Backspace character

In December I asked a question: What’s wrong with this code? I agree that the question was rather broad without context. I just asked it in the same way a friend asked me.

Many people noticed '\b' character in the code… Is it good or bad? Well, it depends.

What is '\b' character?

Quote from an answer by T.J. Crowder at Stack Overflow: On most terminals or consoles, '\b' is a nondestructive backspace. It moves the cursor backward, but doesn’t erase what’s there.

Another answer provides a detailed explanation of how the backspace character works.

If you’re interested, see The “backspace” escape character ‘\b’ in C, unexpected behavior? question.

What can be wrong?

As long as the output is written to terminal or console, it does what it’s supposed to do, most of the time at least. But what about capturing the output to a file? Then you’ll see a weird character in the file.

In my opinion, backspace character in that code serves no purpose. Much better way would be just to remove the last space from the buffer:

sb.deleteCharAt(sb.length() - 1);

It is the safest approach and it has no (possible) undesirable effects.

Another issue is if objs is empty, the opening '[' would be removed from the string. I think the assumption here is that objs is never empty which can be enforced by the calling code.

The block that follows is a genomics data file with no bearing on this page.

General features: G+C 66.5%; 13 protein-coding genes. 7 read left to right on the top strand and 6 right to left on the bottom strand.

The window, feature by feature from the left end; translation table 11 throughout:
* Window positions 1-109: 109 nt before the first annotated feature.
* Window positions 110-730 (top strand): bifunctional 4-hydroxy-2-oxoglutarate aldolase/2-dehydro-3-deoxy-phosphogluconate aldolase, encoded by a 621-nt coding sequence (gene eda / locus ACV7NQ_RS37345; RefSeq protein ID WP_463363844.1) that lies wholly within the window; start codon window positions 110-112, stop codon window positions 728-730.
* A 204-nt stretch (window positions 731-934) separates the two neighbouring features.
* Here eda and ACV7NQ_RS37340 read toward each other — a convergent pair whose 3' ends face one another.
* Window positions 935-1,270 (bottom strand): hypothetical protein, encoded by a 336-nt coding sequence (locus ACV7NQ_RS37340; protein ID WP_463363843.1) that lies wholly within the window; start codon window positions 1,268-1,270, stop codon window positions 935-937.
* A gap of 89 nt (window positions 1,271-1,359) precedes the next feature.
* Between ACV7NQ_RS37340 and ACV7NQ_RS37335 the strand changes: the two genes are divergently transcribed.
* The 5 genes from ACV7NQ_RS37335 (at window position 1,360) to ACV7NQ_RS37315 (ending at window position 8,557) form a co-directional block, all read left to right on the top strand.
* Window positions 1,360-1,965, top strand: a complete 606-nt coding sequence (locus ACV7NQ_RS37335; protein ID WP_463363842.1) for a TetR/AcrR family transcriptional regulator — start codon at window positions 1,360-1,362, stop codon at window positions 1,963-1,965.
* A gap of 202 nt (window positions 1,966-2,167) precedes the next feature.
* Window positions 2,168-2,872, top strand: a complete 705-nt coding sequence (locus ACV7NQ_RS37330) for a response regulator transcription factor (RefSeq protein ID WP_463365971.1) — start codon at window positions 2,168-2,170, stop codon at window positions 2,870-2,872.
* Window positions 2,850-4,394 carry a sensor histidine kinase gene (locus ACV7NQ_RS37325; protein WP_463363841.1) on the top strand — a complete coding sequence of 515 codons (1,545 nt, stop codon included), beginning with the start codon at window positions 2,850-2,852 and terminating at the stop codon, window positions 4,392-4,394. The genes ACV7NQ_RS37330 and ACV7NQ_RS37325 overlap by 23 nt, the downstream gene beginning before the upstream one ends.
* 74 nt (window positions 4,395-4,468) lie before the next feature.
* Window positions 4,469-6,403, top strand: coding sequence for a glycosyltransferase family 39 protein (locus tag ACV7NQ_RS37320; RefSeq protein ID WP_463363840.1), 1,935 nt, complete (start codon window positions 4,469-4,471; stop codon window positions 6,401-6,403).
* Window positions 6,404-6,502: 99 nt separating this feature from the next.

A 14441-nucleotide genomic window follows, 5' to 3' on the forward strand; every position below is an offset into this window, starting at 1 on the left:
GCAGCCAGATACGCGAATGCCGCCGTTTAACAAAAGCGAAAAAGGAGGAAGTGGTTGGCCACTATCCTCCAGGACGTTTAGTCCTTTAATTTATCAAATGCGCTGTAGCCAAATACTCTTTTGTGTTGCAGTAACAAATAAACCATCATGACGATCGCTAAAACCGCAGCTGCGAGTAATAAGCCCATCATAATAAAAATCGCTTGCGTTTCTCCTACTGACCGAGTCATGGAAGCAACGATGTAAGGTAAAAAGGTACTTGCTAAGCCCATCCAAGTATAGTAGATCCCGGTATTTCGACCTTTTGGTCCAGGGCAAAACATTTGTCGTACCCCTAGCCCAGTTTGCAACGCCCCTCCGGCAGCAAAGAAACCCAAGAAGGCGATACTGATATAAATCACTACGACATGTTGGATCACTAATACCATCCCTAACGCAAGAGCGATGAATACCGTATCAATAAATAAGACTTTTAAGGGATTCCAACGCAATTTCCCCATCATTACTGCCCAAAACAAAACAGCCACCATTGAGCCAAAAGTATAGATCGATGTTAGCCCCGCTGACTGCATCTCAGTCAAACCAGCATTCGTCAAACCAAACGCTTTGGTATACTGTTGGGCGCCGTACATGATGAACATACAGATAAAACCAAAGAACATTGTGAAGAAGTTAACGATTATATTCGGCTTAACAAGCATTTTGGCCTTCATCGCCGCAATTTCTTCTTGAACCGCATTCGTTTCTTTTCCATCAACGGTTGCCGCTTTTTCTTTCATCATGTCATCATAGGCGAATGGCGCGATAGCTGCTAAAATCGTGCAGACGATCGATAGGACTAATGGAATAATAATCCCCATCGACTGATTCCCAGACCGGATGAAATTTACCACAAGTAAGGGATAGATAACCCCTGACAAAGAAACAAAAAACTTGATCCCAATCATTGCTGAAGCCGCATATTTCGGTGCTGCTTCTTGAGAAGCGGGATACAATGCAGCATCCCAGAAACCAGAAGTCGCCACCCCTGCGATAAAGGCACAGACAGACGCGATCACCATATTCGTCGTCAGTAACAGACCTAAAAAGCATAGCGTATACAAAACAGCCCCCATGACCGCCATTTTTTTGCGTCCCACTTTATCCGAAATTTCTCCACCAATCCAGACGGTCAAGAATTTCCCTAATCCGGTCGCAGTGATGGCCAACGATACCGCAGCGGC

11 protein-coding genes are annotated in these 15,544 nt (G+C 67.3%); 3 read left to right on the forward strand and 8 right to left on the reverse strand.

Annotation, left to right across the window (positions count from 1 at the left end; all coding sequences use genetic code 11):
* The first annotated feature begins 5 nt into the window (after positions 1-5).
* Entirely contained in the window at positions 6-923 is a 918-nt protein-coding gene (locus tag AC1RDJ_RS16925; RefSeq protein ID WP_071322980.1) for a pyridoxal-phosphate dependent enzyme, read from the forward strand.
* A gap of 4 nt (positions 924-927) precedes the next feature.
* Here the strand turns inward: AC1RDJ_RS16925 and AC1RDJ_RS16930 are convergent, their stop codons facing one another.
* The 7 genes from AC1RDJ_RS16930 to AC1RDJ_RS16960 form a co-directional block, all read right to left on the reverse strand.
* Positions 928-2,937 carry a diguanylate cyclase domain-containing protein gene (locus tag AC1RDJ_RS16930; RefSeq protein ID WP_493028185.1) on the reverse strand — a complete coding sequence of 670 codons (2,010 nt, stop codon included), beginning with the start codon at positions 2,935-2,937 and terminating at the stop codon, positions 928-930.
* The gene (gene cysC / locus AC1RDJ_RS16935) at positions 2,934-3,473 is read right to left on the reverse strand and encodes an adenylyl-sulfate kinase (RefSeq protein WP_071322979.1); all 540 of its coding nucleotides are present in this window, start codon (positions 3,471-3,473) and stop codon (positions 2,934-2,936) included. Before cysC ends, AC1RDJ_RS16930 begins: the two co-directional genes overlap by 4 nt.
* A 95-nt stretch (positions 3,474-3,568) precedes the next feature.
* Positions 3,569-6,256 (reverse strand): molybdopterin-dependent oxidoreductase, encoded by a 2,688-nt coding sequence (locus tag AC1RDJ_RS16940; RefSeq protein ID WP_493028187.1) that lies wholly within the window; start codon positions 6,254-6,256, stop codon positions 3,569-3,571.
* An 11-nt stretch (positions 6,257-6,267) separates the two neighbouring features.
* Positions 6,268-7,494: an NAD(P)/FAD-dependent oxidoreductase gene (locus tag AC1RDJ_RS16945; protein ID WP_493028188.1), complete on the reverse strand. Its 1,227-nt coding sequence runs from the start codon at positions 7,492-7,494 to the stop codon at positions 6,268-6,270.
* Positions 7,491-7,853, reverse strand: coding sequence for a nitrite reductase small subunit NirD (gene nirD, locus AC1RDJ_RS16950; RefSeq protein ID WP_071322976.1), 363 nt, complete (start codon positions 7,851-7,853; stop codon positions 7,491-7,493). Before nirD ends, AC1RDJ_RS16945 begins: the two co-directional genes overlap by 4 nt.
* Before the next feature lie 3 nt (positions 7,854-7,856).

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Firefox: switching between tabs in most recently used order

Recently I stumbled upon a statement that new Opera 18 does not remember most recently used tabs when switching between them with Ctrl+Tab. In classic Opera, the last version 12.16, pressing Ctrl+Tab switched to the previously used tab: this way it’s easy to switch between the two tabs just like between two applications with Alt+Tab in Windows.

I still use the classic version of Opera, and I didn’t see the change. In Firefox, pressing Ctrl+Tab switches between the tabs in the order they were opened: from the first to the last tab as they appear on the tab panel. But you can change the behavior.

  1. Open a new tab in Firefox (Ctrl+T).
  2. Type about:config into the address bar and press Enter.
  3. Click I'll be careful, I promise!.
  4. Type ctrl into the Search field above the list of settings.
  5. Double-click the line with setting browser.ctrlTab.previews.
    The value in the Value column would change to true, and Status — to user set.
  6. Close the tab (Ctrl+W).

Now when you press Ctrl+Tab, Firefox would switch you to the most recently used tab. If you hold Ctrl for a while, you’ll see a window with tab previews; if you press the keys fast enough, the preview window won’t appear and the browser will switch to another tab.

I used this answer (by Jonathan Williams) to the question Changing Firefox Tab Cycle Order (by Mark Roddy).
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